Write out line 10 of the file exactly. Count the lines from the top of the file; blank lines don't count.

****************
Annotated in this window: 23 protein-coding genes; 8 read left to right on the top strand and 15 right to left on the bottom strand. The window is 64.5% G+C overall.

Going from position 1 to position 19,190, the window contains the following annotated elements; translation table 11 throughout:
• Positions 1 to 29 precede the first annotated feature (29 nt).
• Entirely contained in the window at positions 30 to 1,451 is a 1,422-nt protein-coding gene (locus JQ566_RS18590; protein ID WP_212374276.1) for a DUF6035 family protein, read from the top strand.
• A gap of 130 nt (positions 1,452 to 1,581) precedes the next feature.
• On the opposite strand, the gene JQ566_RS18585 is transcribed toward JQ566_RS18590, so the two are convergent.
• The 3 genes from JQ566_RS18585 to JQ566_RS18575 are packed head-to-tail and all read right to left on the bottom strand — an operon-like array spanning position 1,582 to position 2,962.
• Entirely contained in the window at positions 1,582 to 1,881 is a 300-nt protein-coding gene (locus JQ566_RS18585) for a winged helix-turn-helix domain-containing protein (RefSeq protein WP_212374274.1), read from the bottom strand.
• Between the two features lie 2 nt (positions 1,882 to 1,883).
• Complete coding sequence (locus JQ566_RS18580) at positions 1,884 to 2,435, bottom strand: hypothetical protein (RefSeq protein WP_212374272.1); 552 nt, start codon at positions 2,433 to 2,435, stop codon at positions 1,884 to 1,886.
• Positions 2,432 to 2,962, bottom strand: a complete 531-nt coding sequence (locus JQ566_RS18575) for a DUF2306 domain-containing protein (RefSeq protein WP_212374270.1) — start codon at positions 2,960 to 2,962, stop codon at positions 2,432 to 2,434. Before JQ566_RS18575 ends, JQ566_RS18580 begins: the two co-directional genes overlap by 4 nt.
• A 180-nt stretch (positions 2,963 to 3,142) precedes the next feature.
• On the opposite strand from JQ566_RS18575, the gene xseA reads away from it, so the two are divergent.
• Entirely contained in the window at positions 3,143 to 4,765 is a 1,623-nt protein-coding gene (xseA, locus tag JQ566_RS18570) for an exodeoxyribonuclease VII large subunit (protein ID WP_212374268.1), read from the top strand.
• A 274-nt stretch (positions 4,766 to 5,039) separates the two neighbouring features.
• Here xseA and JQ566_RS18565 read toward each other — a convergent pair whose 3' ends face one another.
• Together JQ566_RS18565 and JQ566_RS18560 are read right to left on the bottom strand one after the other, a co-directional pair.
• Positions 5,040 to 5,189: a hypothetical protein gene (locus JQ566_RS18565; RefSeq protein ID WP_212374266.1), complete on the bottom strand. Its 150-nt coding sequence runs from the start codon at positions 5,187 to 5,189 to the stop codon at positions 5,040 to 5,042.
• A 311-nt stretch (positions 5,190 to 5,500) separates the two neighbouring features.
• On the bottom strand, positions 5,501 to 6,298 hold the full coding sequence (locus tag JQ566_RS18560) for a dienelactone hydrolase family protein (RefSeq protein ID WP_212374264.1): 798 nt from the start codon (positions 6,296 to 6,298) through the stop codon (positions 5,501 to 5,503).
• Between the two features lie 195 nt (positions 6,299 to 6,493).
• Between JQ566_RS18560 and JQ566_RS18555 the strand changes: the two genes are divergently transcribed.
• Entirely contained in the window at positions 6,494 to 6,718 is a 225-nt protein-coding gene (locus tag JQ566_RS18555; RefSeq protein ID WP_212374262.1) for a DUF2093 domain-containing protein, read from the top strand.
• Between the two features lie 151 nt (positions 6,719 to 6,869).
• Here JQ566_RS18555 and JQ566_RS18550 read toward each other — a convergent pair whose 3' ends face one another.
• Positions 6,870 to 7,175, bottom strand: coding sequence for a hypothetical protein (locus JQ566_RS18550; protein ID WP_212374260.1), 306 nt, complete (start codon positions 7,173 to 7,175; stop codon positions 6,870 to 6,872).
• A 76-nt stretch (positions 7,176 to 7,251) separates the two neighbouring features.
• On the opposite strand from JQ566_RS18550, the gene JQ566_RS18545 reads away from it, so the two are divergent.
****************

• Complete coding sequence (locus JQ566_RS18580) at positions 1,884 to 2,435, bottom strand: hypothetical protein (RefSeq protein WP_212374272.1); 552 nt, start codon at positions 2,433 to 2,435, stop codon at positions 1,884 to 1,886.